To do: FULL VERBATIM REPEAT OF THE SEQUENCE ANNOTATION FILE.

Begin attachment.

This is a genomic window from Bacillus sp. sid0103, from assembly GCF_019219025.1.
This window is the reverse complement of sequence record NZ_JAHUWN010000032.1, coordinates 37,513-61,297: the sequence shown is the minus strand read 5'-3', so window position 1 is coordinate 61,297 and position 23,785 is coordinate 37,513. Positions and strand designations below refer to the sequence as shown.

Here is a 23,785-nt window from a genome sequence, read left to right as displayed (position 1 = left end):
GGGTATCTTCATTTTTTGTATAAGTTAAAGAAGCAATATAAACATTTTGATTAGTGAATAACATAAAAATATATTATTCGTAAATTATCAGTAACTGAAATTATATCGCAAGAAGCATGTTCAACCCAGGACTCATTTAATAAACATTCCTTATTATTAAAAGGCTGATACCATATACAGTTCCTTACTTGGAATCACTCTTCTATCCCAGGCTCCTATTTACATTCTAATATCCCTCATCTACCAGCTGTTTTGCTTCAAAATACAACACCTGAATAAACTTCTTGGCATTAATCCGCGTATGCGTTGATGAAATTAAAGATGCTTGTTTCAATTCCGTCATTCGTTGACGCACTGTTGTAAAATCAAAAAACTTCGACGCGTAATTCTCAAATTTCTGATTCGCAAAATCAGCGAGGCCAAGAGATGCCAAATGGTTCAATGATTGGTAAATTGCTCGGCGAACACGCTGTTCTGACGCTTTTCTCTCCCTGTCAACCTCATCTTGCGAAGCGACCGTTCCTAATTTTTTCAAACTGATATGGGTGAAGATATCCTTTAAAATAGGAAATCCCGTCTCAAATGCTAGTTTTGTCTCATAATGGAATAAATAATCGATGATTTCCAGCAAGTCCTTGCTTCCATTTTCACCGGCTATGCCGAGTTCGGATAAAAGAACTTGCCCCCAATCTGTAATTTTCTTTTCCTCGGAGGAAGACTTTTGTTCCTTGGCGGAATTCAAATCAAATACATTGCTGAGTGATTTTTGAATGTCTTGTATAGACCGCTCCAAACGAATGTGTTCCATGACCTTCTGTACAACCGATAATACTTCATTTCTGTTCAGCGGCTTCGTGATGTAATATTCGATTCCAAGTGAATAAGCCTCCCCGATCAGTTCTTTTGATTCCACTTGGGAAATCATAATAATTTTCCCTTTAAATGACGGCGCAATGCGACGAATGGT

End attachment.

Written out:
This is a genomic window from Bacillus sp. sid0103, from assembly GCF_019219025.1.
This window is the reverse complement of sequence record NZ_JAHUWN010000032.1, coordinates 37,513-61,297: the sequence shown is the minus strand read 5'-3', so window position 1 is coordinate 61,297 and position 23,785 is coordinate 37,513. Positions and strand designations below refer to the sequence as shown.

Here is a 23,785-nt window from a genome sequence, read left to right as displayed (position 1 = left end):
GGGTATCTTCATTTTTTGTATAAGTTAAAGAAGCAATATAAACATTTTGATTAGTGAATAACATAAAAATATATTATTCGTAAATTATCAGTAACTGAAATTATATCGCAAGAAGCATGTTCAACCCAGGACTCATTTAATAAACATTCCTTATTATTAAAAGGCTGATACCATATACAGTTCCTTACTTGGAATCACTCTTCTATCCCAGGCTCCTATTTACATTCTAATATCCCTCATCTACCAGCTGTTTTGCTTCAAAATACAACACCTGAATAAACTTCTTGGCATTAATCCGCGTATGCGTTGATGAAATTAAAGATGCTTGTTTCAATTCCGTCATTCGTTGACGCACTGTTGTAAAATCAAAAAACTTCGACGCGTAATTCTCAAATTTCTGATTCGCAAAATCAGCGAGGCCAAGAGATGCCAAATGGTTCAATGATTGGTAAATTGCTCGGCGAACACGCTGTTCTGACGCTTTTCTCTCCCTGTCAACCTCATCTTGCGAAGCGACCGTTCCTAATTTTTTCAAACTGATATGGGTGAAGATATCCTTTAAAATAGGAAATCCCGTCTCAAATGCTAGTTTTGTCTCATAATGGAATAAATAATCGATGATTTCCAGCAAGTCCTTGCTTCCATTTTCACCGGCTATGCCGAGTTCGGATAAAAGAACTTGCCCCCAATCTGTAATTTTCTTTTCCTCGGAGGAAGACTTTTGTTCCTTGGCGGAATTCAAATCAAATACATTGCTGAGTGATTTTTGAATGTCTTGTATAGACCGCTCCAAACGAATGTGTTCCATGACCTTCTGTACAACCGATAATACTTCATTTCTGTTCAGCGGCTTCGTGATGTAATATTCGATTCCAAGTGAATAAGCCTCCCCGATCAGTTCTTTTGATTCCACTTGGGAAATCATAATAATTTTCCCTTTAAATGACGGCGCAATGCGACGAATGGT